European Curling Championships return 'home' to Scotland after seven years
|European Curling Championships|
|Venue: Braehead Arena, Glasgow Dates: 19-26 November|
|Coverage: Selected games will be streamed on the BBC Sport website.|
It is claimed the first curling stone was thrown in Paisley Abbey in 1541 - so it is perhaps fitting that this year's European Curling Championships will be held only four and a half miles away at the Braehead Arena.
It is not the first time Scotland has hosted the championships, but they are returning to the home of curling after a seven-year absence.
The tournament, which runs from 19-26 November, will has 26 nations represented, with the competition split into two divisions.
Scotland will compete in the elite Division A, with both the men's and women's team battling it out with nine other countries to be European champions.
Bob Kelly, a former Scottish curling champion, helped play a part in bringing the tournament to the Braehead Arena.
As chairman of the local organising committee, he admits this is a ''very proud moment'' for him.
Speaking to BBC Scotland on the eve of the championships, he said: ''I played in the world championships in Braehead in 2000, so it's great to be back, albeit in a different capacity.
''We're hoping for good crowds and we're hoping for great things from our Scottish teams to give the fans plenty to cheer about.''
Both home sides, the men's team led by Tom Brewster and the women's by Eve Muirhead, should be up there challenging come next weekend, but there's stiff competition.
In the men's event, Sweden are the current European Champions and skip Niklas Edin is confident they can defend their title.
''We played our first European championship here in 2009 and we won it, so we've got some good memories and good feelings coming back here," said Edin.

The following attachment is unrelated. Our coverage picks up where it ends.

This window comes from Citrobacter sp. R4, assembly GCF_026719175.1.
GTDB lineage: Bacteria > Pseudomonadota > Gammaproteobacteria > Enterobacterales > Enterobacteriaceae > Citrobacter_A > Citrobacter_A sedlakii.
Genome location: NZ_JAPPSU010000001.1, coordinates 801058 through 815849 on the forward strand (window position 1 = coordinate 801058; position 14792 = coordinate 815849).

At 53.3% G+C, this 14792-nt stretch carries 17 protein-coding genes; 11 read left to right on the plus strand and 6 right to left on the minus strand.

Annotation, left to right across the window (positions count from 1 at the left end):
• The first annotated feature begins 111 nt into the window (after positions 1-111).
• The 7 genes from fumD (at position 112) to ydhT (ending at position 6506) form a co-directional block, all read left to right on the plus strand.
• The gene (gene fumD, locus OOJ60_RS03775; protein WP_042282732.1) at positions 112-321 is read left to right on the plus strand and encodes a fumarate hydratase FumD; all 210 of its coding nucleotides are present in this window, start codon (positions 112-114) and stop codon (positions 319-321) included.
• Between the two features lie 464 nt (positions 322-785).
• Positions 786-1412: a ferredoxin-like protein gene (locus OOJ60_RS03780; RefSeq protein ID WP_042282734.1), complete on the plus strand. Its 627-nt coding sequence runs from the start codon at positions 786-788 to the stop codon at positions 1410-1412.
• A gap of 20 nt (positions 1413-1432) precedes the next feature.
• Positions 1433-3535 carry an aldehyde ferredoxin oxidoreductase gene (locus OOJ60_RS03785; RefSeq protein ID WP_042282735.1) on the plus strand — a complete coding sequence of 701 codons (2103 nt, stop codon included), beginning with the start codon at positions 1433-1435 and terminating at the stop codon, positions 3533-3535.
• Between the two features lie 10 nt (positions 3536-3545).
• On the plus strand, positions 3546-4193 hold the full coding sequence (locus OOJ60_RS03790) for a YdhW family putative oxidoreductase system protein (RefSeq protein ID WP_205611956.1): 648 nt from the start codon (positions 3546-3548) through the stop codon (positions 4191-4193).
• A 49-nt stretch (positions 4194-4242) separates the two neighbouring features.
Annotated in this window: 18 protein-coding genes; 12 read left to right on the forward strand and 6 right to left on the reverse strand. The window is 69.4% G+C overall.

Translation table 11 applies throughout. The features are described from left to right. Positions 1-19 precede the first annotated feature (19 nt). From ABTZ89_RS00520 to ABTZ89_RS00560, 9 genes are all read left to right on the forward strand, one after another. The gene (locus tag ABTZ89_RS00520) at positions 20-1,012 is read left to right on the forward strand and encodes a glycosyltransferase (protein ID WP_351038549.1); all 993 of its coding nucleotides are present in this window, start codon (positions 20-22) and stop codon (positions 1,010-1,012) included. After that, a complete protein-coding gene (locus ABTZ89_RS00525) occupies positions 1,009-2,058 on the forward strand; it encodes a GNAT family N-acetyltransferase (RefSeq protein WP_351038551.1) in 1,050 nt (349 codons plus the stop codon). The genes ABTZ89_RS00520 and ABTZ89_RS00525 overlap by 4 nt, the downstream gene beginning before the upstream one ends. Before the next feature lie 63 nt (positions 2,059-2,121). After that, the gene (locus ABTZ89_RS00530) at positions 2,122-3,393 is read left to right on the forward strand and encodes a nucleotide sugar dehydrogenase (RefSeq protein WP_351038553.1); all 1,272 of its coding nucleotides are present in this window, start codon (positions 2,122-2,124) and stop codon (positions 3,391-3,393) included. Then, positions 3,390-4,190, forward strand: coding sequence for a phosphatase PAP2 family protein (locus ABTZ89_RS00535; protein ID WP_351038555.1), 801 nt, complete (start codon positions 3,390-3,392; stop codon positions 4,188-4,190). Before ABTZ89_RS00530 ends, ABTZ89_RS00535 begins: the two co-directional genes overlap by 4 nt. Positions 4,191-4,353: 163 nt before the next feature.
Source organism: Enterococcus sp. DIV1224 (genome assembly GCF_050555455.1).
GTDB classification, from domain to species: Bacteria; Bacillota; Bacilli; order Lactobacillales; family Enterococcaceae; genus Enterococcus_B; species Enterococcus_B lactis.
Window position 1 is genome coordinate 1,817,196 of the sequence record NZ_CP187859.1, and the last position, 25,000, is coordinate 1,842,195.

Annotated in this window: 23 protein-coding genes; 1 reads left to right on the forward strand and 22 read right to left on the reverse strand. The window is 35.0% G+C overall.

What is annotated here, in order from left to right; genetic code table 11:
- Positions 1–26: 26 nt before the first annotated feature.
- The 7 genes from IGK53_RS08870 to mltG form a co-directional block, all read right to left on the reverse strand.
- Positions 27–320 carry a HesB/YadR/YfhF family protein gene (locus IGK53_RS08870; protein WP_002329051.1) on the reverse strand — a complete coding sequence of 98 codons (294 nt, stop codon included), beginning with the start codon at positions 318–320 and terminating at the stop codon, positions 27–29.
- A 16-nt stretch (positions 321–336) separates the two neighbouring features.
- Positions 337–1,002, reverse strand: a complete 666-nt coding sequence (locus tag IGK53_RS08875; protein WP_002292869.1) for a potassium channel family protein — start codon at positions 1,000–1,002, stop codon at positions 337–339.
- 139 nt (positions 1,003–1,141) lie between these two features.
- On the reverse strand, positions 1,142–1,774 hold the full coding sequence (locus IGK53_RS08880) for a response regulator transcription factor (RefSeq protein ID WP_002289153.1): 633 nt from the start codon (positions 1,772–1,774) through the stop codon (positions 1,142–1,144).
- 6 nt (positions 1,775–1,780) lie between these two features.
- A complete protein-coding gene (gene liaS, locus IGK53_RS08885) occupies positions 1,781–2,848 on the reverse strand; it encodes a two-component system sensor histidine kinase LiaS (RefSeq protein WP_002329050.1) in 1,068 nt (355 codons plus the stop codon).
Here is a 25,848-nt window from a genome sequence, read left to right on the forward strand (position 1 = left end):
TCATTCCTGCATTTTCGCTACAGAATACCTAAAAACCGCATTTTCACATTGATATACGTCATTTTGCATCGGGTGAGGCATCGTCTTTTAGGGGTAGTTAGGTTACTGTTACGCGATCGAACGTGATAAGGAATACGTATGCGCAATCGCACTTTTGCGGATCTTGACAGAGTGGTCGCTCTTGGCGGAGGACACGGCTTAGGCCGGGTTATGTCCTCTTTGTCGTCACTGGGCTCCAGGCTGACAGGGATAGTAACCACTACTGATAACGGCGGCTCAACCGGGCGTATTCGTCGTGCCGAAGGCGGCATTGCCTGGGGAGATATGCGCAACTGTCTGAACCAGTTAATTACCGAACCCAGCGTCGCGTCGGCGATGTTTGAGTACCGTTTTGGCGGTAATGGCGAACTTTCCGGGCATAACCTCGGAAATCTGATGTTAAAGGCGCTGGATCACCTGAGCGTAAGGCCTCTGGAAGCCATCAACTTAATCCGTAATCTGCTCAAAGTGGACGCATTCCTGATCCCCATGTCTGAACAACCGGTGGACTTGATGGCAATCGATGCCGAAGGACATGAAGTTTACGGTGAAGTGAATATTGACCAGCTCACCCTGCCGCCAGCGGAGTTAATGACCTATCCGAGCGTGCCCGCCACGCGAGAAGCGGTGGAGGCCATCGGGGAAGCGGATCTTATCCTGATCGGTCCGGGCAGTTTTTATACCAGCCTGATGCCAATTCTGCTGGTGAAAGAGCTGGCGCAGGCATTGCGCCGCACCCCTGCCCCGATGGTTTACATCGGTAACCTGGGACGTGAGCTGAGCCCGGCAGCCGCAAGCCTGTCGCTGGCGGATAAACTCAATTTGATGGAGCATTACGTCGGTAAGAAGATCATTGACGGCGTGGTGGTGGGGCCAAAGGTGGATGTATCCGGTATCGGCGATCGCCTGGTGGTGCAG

Edin believes his team are in ''the form of their lives''.
"We've just won a couple of grand slam events, so I think we're definitely the favourites going in," he said.
"We need to focus on what we're here doing and if we can do that we have a good chance.''
However, the Swedish captain is also wary of other nations, including Tom Brewster's rink, especially as the will have the home support behind them.
That is a sentiment echoed by Norway skip Thomas Ulsrud, although he admits that playing in front of a home crowd can go either way.
''A couple years ago, we had the European Championships in Norway and that was a different pressure, so it's going to be different for the Scottish boys," said Ulsrud.
"A lot of friends, family and fans are going to show up. If you get off to a good start, it's the best weekend ever, but if you get off to a bad start, it's no advantage to play on home soil."
Ulsrud admits he has a soft spot for Team Brewster.
''I hope they do well," he said. "As long as we beat them in the final, it's okay.''
The Norwegian team are hoping to continue an impressive record in this tournament. They're going for their 10th consecutive European medal.
As well as European glory, the teams next week will also be eyeing potential places at next year's world championships.
The European event acts as a qualifier, with the top seven teams, plus the host nation (Canada for the men), reaching the worlds.
''You want to finish top seven," said Ulsrud. "Our goals are shooting for a medals here, so we should make that."
However Norway fare on the Braehead ice, they certainly will not go unnoticed given their recent tradition of donning rather colourful trousers on the ice.
''For the Olympics in 2010 in Vancouver, we decided to put on colourful pants and, ever since, that has pretty much been our trade mark," Ulsrud added.
"Usually curlers play in black pants, but if we tuned up in black pants, that would be unusual.''
The European Curling Championships get underway at the Braehead Arena on Saturday the 19th of November. Selected group and the concluding deciding final matches featuring the Scottish men's and women's bid for European glory will be streamed live on the BBC Sport website.